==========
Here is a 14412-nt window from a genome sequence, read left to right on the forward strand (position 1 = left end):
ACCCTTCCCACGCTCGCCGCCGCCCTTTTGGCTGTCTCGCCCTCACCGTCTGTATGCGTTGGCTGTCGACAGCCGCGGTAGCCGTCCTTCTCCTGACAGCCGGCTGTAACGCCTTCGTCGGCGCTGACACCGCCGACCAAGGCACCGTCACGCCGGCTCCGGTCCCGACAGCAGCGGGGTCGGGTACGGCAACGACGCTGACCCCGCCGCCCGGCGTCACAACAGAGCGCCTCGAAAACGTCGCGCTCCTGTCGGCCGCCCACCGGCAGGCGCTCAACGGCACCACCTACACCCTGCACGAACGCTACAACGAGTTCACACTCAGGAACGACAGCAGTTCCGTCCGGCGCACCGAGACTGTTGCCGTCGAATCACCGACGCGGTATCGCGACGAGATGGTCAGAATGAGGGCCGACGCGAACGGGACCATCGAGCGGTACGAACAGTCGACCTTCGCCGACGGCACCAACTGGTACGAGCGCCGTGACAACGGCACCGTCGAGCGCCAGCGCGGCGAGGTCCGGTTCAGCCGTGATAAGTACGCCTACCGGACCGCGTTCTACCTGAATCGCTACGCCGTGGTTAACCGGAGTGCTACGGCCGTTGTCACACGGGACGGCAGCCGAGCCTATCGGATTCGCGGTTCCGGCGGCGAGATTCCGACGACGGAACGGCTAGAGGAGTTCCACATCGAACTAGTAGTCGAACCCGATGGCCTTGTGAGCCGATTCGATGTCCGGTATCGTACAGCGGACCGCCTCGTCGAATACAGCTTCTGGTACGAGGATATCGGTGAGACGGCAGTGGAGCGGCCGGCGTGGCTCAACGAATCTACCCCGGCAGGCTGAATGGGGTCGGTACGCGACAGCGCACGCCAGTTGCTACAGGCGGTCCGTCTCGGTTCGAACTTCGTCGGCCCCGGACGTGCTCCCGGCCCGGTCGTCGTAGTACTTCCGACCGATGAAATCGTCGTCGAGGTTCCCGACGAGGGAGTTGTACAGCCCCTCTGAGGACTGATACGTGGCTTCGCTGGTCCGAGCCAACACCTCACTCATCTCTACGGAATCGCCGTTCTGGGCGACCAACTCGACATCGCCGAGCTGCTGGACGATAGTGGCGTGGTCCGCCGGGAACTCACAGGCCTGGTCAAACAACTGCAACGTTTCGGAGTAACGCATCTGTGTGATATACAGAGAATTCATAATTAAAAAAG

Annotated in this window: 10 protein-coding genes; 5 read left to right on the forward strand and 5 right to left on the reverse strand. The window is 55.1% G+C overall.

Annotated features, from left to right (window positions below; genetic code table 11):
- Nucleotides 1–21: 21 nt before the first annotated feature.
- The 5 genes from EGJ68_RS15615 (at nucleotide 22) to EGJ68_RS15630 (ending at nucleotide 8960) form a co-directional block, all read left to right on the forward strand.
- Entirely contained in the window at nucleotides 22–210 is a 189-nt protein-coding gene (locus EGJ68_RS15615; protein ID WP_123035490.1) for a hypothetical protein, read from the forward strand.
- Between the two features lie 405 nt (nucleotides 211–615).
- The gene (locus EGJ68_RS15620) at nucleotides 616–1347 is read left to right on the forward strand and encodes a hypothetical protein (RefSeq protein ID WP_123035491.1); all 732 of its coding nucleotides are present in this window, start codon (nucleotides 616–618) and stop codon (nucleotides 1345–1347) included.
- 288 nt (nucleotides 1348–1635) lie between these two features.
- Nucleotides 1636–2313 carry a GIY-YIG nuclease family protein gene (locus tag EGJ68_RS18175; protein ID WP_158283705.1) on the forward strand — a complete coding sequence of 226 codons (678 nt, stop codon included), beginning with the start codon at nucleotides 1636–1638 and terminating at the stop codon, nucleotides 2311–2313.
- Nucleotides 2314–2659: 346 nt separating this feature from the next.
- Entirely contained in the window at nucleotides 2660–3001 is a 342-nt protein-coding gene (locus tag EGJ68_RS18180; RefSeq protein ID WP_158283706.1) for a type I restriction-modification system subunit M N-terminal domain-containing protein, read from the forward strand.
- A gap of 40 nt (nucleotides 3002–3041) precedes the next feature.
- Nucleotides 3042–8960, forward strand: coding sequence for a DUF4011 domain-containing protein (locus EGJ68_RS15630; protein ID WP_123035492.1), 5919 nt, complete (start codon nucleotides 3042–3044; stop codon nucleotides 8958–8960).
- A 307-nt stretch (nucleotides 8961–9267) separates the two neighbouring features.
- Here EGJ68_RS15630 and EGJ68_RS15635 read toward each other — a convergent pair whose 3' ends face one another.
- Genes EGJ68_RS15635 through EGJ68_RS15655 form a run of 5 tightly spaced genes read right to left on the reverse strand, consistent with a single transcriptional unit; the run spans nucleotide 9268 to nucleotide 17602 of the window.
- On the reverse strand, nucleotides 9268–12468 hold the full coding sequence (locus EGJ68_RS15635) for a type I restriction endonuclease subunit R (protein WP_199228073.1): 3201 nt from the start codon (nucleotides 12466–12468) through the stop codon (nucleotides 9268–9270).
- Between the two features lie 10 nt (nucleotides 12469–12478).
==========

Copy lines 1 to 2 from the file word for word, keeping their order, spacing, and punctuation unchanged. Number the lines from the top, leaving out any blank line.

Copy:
Here is a 14412-nt window from a genome sequence, read left to right on the forward strand (position 1 = left end):
ACCCTTCCCACGCTCGCCGCCGCCCTTTTGGCTGTCTCGCCCTCACCGTCTGTATGCGTTGGCTGTCGACAGCCGCGGTAGCCGTCCTTCTCCTGACAGCCGGCTGTAACGCCTTCGTCGGCGCTGACACCGCCGACCAAGGCACCGTCACGCCGGCTCCGGTCCCGACAGCAGCGGGGTCGGGTACGGCAACGACGCTGACCCCGCCGCCCGGCGTCACAACAGAGCGCCTCGAAAACGTCGCGCTCCTGTCGGCCGCCCACCGGCAGGCGCTCAACGGCACCACCTACACCCTGCACGAACGCTACAACGAGTTCACACTCAGGAACGACAGCAGTTCCGTCCGGCGCACCGAGACTGTTGCCGTCGAATCACCGACGCGGTATCGCGACGAGATGGTCAGAATGAGGGCCGACGCGAACGGGACCATCGAGCGGTACGAACAGTCGACCTTCGCCGACGGCACCAACTGGTACGAGCGCCGTGACAACGGCACCGTCGAGCGCCAGCGCGGCGAGGTCCGGTTCAGCCGTGATAAGTACGCCTACCGGACCGCGTTCTACCTGAATCGCTACGCCGTGGTTAACCGGAGTGCTACGGCCGTTGTCACACGGGACGGCAGCCGAGCCTATCGGATTCGCGGTTCCGGCGGCGAGATTCCGACGACGGAACGGCTAGAGGAGTTCCACATCGAACTAGTAGTCGAACCCGATGGCCTTGTGAGCCGATTCGATGTCCGGTATCGTACAGCGGACCGCCTCGTCGAATACAGCTTCTGGTACGAGGATATCGGTGAGACGGCAGTGGAGCGGCCGGCGTGGCTCAACGAATCTACCCCGGCAGGCTGAATGGGGTCGGTACGCGACAGCGCACGCCAGTTGCTACAGGCGGTCCGTCTCGGTTCGAACTTCGTCGGCCCCGGACGTGCTCCCGGCCCGGTCGTCGTAGTACTTCCGACCGATGAAATCGTCGTCGAGGTTCCCGACGAGGGAGTTGTACAGCCCCTCTGAGGACTGATACGTGGCTTCGCTGGTCCGAGCCAACACCTCACTCATCTCTACGGAATCGCCGTTCTGGGCGACCAACTCGACATCGCCGAGCTGCTGGACGATAGTGGCGTGGTCCGCCGGGAACTCACAGGCCTGGTCAAACAACTGCAACGTTTCGGAGTAACGCATCTGTGTGATATACAGAGAATTCATAATTAAAAAAG